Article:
Another problem with the Earth's shadow as the reason for the phases is lunar eclipses. You might well argue (correctly) that the Earth's shadow causes these eclipses. But if our shadow causes the lunar phases, why isn't there an eclipse every month? Even more confounding is the fact that we observe solar eclipses when the Moon covers the Sun. That means, of course, that the Moon must be directly between the Earth and the Sun. A few hours before or after a solar eclipse, the Moon appears as the slimmest of crescents in the sky very close to the Sun. But if the Earth's shadow caused the phases, that nearly invisible Moon would have to be almost exactly on the opposite side of the Earth from the Sun. These two assertions are inconsistent, so the belief that the Earth's shadow causes the phases must be wrong.
The actual cause of the phases of the Moon is related to the idea behind the title of a record album by Pink Floyd, Dark Side of the Moon. Many people believe that the Moon has a dark side, defined to be the side we never see.6 The Moon does have a side we never see from Earth, called the "far side." But is it always dark?
Put yourself on the Moon for a moment. Choose a nice spot with the Earth high in the sky. Let's make it sunrise. Keep in mind that even with the Sun up, the lunar sky looks black because there is virtually no air to scatter sunlight and obscure the stars. Set up camp and watch the Earth and Sun. Because the Moon is rotating at exactly the same rate that it orbits the Earth, the Earth won't budge, no matter how many days, weeks, months, years, or decades you watch it. However, the Sun does move across the sky.
It will take the Sun just over two weeks to cross the sky. When it goes down, you will be plunged into a cold, dark night for an equal length of time. In other words, it takes the Sun one day to go from sunrise to sunrise on the Earth and nearly thirty Earth days to go from sunrise to sunrise on the Moon. But where is the Sun during the time that it is "down" in your sky on the Moon? It is illuminating the other half of the Moon under your feet, just as the Sun sheds light all around the Earth at some time each day. While half the Moon is in darkness at any time, virtually all places on it (except in some craters at its poles) receive sunlight at some time throughout the month. The dark side of the Moon is continually changing.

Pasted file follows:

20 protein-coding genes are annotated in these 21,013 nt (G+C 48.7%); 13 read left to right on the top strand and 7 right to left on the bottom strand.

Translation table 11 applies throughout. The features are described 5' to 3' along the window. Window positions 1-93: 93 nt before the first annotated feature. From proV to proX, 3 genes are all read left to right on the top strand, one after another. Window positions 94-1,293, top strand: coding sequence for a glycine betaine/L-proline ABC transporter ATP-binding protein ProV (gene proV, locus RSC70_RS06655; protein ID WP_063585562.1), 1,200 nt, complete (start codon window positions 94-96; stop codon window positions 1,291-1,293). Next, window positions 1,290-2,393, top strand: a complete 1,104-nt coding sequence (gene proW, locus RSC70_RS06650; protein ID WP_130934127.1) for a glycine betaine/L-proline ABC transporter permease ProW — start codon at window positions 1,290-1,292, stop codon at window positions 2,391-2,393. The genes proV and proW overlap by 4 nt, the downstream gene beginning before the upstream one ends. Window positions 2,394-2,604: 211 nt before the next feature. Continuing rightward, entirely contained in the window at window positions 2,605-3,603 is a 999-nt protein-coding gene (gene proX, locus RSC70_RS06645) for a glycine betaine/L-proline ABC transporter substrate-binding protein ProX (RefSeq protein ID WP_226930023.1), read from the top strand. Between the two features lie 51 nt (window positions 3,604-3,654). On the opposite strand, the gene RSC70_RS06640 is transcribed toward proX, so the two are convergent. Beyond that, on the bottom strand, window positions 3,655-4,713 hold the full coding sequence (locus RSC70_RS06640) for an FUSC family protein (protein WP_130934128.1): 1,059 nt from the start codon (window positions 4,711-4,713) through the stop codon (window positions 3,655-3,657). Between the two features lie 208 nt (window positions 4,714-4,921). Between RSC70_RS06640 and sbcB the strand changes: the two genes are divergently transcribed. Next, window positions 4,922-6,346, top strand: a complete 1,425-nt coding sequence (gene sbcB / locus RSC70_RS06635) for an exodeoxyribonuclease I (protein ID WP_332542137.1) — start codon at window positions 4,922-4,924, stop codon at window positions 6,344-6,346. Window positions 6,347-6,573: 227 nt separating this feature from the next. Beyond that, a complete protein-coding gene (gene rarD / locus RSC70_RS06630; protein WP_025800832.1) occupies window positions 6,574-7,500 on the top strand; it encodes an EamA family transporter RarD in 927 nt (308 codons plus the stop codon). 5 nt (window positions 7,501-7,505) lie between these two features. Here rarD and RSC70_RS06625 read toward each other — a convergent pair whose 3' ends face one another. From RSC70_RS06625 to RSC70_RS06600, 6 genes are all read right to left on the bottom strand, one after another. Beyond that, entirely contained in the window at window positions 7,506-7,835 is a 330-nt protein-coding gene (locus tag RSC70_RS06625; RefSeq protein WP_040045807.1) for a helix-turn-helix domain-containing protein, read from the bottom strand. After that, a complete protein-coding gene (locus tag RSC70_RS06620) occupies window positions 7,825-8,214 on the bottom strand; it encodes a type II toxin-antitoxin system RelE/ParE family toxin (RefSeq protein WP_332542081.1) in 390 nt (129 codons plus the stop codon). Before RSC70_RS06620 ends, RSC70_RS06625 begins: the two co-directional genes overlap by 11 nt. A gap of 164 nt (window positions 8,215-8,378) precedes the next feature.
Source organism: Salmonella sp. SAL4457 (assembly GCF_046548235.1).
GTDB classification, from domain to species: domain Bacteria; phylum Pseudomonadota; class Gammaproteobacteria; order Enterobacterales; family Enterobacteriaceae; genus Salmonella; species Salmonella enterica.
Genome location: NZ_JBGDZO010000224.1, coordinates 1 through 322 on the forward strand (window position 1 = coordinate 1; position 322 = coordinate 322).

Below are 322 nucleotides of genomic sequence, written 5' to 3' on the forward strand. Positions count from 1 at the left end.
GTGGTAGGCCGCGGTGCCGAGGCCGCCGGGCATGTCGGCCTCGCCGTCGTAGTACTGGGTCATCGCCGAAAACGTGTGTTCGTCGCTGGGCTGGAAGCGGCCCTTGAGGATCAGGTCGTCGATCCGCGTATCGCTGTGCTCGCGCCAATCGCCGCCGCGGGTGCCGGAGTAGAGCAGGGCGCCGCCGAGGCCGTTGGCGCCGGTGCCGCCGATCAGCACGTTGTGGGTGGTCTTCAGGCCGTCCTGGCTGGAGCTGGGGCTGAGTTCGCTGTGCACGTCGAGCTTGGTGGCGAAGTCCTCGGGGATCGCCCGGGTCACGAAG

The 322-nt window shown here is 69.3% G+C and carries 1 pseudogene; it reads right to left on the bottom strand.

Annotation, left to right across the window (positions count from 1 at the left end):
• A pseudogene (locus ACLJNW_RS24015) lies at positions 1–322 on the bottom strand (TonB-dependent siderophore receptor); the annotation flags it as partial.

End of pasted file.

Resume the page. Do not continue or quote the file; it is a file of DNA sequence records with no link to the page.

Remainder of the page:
Even when you were in darkness on the Moon watching us, we could watch you. You stayed in the same spot, but that spot went from
6 At the end of the album is a disclaimer stating very quietly that the Moon does not have a dark side, as just defined.
being in the bright part of Moon to being in the dark region. We on Earth see at least part of the dark side of the Moon whenever we see less than a full moon. The phases occur because we see different amounts of that dark side as the Moon orbits the Earth.
Let's see how this works, starting again at the new moon, which occurs when the Moon is between the Earth and the Sun. As the sunlit side of the Moon faces away from us, we see virtually all of the Moon's "dark side." A crescent of light appears as the sunlit side comes into view. The crescent's two points aim away from the Sun, and in this phase the Moon rises shortly after the Sun. Over roughly the next week, as the Moon orbits the Earth and moves farther away from the Sun in the sky, we see more of the sunlit side until we see half of it—the first quarter moon. From first quarter to full and then to third quarter, the Moon is more than halfway across the sky from the Sun. Indeed, when the Moon is full, it is on the opposite side of the Earth from the Sun, so that we see the entire lit side. This directly contradicts the model with the phases caused by the Earth's shadow on the Moon. There, if the full moon were opposite the Sun, it would be in our shadow. The cycle continues as shown in figure 1.6.
If the Moon is on the opposite side of the Earth from the Sun every month, why isn't there an eclipse every month? There would be if the Moon orbited the Earth in exactly the same plane as the Earth orbits the Sun (the ecliptic). In that case, every time the Moon was about to be full, it would slide into the Earth's shadow, creating a lunar eclipse. Similarly, every time the Moon was about to be new, it would pass exactly between the Earth and the Sun, blocking some sunlight and thereby creating a solar eclipse.
In reality, the Moon's orbit is tilted by about five degrees to the ecliptic, so that usually it is slightly above or below the Earth's shadow when it is full and the Earth is slightly above or below its shadow when it is new. Eclipses only occur when the Moon is crossing the ecliptic at those two phases.